Professor  Dan Rabinovitz of Tel Aviv University (where else?) gave his presentation, saying that the ‘right of return’ would be granted to refugees born in Palestine and are still alive – not to their descendants – i.e. 200, 000 refugees.  A  ‘right of return’ given by Israel to Jews only is discrimination, he said. He asked for recognition and for an apology. The Return would not always be to the original locations, but to alternatives.

After three more presentations about “reconciliation”, the Serbian refugee model, and the research findings of an Arab doctoral student from the UK on displaced Palestinians, it was easy for me at the Q&A to say my few words over the microphone and to ask my question.  I said:
“I came here to give you a hand, to ask you to continue your fight to get back your properties and compensation because I am myself a refugee, a Jewish refugee from Egypt. We were dispossessed of all our family properties, of our identity, then expelled. There are a million Jewish refugees like me from Arab lands – Egypt, Iraq, Libya, Syria, Lebanon, etc.  So I propose to pool our efforts – Palestinian and Jewish refugees – to recover our properties, secure compensation, and not to accept the kizuz (cancelling out) proposed by Israel.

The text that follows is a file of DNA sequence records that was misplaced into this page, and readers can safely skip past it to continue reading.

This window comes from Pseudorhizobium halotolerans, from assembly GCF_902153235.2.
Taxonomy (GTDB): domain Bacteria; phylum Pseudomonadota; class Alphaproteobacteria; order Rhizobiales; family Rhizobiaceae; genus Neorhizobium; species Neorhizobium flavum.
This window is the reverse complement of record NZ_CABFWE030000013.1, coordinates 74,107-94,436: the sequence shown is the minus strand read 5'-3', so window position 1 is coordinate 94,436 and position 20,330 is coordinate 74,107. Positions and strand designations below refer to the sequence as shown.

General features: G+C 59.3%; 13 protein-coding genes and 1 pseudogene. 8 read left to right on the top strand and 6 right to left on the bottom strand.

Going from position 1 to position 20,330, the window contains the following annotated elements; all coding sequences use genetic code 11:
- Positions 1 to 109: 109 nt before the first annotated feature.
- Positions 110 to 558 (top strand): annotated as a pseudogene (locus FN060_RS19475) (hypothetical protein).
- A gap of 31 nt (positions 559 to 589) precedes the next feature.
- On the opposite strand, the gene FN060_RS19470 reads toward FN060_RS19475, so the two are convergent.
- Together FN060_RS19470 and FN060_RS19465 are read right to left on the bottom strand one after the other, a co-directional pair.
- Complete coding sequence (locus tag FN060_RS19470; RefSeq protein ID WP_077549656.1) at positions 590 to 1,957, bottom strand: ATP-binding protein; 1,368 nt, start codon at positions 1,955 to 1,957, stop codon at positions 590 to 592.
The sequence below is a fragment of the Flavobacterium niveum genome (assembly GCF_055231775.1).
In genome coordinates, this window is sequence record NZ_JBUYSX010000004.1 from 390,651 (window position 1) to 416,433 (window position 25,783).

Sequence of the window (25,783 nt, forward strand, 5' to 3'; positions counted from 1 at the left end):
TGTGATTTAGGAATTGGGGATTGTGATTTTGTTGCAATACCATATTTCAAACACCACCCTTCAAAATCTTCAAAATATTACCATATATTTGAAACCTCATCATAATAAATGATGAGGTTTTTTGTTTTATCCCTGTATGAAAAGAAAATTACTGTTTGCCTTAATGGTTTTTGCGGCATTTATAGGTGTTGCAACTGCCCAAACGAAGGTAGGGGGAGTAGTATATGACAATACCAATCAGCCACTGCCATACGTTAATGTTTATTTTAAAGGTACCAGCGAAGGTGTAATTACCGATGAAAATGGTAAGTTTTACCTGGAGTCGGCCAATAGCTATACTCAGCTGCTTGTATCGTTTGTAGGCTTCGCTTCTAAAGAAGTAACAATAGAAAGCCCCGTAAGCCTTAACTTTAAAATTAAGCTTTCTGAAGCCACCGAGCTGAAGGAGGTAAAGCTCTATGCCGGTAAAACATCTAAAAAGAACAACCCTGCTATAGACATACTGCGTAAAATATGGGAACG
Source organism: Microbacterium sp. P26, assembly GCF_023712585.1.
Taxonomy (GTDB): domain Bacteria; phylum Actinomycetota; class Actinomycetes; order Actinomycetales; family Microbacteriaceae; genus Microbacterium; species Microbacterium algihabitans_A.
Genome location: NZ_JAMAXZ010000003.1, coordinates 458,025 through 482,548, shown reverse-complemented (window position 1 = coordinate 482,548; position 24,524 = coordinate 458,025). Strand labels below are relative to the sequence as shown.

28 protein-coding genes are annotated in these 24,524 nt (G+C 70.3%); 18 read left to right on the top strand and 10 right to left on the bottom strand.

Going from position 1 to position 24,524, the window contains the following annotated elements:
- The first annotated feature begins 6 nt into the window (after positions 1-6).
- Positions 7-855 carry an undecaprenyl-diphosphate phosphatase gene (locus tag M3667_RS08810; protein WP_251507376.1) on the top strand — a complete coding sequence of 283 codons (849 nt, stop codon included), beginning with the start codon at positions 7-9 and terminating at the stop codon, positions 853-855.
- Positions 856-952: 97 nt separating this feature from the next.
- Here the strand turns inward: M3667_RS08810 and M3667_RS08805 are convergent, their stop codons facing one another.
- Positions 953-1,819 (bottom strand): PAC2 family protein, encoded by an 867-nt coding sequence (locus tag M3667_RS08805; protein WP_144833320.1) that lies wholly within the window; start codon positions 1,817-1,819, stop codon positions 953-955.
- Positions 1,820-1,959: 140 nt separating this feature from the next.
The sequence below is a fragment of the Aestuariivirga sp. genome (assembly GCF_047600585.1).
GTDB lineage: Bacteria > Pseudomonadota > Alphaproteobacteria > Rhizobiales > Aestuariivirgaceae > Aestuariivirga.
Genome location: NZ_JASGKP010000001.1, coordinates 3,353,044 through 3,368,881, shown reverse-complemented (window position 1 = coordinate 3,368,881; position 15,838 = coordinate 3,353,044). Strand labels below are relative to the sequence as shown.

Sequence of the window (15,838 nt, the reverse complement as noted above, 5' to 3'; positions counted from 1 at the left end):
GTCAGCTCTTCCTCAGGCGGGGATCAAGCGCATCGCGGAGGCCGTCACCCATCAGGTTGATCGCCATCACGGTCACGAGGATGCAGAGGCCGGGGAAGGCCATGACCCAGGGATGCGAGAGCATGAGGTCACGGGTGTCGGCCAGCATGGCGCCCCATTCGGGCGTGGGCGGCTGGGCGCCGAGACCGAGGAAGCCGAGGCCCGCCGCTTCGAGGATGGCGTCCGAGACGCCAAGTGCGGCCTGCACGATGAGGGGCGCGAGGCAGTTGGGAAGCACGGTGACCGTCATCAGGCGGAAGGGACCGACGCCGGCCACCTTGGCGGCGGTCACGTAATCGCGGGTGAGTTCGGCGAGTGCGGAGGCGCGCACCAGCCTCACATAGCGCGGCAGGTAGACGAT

“My question to Leila Hilal was this: “as you represent the New America Foundation, dealing with refugees in the Middle East, would you agree to give us a hand, and deal with Jewish refugees too. Let’s do it together, hand in hand.”

Leila did not answer my question but asked the others to do so.  Prof. Dan Rabinovitz said that my request was absolutely right, but he was an expert on Palestinian refugees and dealt only with them. The doctoral student from the UK, Munir Nuseibah, said he would be ready to develop his research for both sides. But during the coffee break, when I asked him how he would like us to cooperate on his research, he said he could not cooperate. People around us heard his answer very clearly.

When Leila asked the Serbian expert to answer to another question about the success of the ‘right of return’ imposed on Serbia, she said that it was a very bad experience involving killing people, and it had to be stopped.

During the coffe break, the president and founder of Zokhrot, Eitan Bronstein (an Israeli), came to me and said he was ready to see how Zokhrot could cooperate with us to include the Jewish refugees in their themes and activities. At that moment I was really glad to be there, but Leila avoided me and disappeared. I will send her a short message.